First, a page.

So the team offered the Spaniard a one-year deal, at which he baulked, not only for the paltry tenure — he’s in this for the long haul — but for the insult of having his future dictated to him.
Negotiations dragged out, with Alonso unwilling to commit to anything before the summer break.
And because Piastri’s future was entirely dependent on whether Alonso stayed or went — he wasn’t just the heir apparent but also the immediate backup — the Melburnian wasn’t locked into a loan somewhere else on the grid either.
In other words, for months Alpine has let time tick down on the contracts of its two most prized drivers.
It’s the complacency that blew up the team’s hand, and the fuse detonated quickly.
Sebastian Vettel decided to retire. He told Aston Martin on Wednesday. It was announced on Thursday, immediately flushing out potential options from the hitherto sedate driver market.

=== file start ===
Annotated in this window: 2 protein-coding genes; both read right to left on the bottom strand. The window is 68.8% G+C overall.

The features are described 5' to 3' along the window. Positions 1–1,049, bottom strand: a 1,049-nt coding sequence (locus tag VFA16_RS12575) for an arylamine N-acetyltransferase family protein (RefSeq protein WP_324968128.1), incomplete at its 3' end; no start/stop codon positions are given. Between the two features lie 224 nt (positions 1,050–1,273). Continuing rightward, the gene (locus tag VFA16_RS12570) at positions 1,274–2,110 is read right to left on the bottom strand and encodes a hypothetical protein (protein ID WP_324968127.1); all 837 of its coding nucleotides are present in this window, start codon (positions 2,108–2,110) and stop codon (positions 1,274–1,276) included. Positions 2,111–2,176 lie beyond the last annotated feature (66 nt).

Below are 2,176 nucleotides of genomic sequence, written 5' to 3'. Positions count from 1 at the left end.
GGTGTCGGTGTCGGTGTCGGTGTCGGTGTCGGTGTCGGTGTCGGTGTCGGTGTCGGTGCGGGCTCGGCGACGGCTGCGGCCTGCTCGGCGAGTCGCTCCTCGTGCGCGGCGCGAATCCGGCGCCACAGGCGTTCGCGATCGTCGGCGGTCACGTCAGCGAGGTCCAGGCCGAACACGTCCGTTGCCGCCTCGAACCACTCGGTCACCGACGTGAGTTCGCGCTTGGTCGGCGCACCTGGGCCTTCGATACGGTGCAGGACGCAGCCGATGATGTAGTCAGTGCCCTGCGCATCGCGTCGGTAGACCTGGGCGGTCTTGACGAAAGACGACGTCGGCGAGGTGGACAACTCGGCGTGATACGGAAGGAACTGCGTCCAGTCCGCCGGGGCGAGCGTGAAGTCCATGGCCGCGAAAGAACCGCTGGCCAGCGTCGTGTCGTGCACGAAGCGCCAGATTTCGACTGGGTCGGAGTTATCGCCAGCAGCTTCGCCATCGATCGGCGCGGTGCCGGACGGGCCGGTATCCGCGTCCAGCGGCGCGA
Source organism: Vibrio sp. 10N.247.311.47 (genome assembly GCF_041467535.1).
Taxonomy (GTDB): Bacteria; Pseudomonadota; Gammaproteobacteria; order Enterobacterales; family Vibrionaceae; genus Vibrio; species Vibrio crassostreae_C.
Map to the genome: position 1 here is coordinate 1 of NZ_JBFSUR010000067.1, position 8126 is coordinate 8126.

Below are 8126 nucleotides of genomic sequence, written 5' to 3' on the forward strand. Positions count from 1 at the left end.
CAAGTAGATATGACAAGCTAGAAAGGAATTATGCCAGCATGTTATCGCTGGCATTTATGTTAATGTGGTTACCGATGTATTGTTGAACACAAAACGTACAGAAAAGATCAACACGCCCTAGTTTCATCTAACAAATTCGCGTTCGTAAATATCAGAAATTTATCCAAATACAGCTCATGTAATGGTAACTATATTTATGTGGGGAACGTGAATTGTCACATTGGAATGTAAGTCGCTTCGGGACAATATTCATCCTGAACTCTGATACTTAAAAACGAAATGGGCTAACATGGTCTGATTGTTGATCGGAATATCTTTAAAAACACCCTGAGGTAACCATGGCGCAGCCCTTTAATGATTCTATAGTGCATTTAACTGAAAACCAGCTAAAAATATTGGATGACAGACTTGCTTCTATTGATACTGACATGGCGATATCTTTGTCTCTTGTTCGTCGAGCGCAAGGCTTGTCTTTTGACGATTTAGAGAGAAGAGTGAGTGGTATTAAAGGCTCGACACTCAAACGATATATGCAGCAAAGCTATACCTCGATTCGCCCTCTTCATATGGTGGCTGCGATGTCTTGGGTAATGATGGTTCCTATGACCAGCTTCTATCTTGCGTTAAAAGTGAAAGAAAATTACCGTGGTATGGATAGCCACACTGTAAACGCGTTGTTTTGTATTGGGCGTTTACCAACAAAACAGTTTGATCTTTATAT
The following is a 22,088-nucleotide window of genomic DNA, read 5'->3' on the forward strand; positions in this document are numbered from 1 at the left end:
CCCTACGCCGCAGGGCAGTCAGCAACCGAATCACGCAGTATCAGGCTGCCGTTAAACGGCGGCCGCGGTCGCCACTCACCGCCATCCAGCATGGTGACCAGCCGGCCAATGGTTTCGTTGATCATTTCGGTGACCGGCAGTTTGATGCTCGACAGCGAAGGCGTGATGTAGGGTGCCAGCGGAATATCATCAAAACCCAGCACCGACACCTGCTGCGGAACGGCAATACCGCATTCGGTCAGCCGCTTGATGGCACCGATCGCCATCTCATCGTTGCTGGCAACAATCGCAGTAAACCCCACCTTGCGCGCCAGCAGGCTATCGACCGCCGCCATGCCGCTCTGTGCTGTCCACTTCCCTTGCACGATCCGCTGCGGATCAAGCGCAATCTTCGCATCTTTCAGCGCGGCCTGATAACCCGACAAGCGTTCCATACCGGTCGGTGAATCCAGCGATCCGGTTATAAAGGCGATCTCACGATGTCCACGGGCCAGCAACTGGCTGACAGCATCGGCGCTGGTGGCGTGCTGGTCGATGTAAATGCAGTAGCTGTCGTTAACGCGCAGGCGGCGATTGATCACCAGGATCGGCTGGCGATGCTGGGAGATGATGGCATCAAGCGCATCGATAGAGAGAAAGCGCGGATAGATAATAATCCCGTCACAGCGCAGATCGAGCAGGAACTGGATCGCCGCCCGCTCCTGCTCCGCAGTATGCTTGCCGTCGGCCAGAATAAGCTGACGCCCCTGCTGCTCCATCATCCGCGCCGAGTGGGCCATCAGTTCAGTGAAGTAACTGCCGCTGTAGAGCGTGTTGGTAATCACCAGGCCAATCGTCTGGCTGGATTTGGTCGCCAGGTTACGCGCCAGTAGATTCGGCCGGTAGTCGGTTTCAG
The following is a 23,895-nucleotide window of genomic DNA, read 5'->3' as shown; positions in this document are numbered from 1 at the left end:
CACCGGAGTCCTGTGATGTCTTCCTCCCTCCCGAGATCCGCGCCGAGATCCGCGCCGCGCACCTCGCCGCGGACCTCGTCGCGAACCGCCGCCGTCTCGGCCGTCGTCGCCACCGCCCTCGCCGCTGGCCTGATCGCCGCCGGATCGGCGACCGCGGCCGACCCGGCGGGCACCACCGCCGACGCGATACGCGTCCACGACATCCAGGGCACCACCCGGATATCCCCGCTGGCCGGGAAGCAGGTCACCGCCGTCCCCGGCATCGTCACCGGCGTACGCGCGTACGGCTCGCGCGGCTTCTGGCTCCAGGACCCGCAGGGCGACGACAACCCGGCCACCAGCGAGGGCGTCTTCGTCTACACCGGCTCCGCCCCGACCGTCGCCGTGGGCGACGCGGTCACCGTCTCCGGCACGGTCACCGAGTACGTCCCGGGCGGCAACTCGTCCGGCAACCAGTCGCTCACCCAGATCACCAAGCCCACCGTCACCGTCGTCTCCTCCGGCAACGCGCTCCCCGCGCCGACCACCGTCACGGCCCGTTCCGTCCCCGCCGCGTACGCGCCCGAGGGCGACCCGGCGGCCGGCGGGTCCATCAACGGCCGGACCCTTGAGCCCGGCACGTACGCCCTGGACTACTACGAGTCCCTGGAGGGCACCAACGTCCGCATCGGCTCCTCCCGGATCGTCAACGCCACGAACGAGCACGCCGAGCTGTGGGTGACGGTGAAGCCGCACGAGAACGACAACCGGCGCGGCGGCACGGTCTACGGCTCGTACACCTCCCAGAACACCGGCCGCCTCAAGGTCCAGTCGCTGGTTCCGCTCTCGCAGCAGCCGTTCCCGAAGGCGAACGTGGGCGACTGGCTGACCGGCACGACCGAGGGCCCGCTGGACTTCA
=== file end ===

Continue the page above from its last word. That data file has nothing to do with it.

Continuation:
Alonso and Aston Martin’s camps made contact. A package was thrashed out in silence. It was announced Monday, just four days later.
It took Alpine completely by surprise.
“The first confirmation I had was the press release,” Alpine team principal Otmar said in an astonishing admission, per The Race. I did ask the question [before leaving Hungary] and was told, ‘No, no, no I haven’t signed anything’.
“So, I was a bit surprised.”
There’d been signs Alonso was considering his options, but Alpine didn’t twig that the Spaniard, who has a well-defined history of looking out only for number one, might make the switch.
“Obviously when we’re in the paddock there’s all sorts of rumours,” Szafnauer continued. “I’d heard a rumor Aston were interested. And once you hear they are interested there are probably discussions that took place.
“There were some other indications that discussions took place, like walking out of the same motorhome at the same time, all that kind of stuff, which I saw.
“But I was confident that even with the discussions — there’s nothing wrong with exploring — we were very close.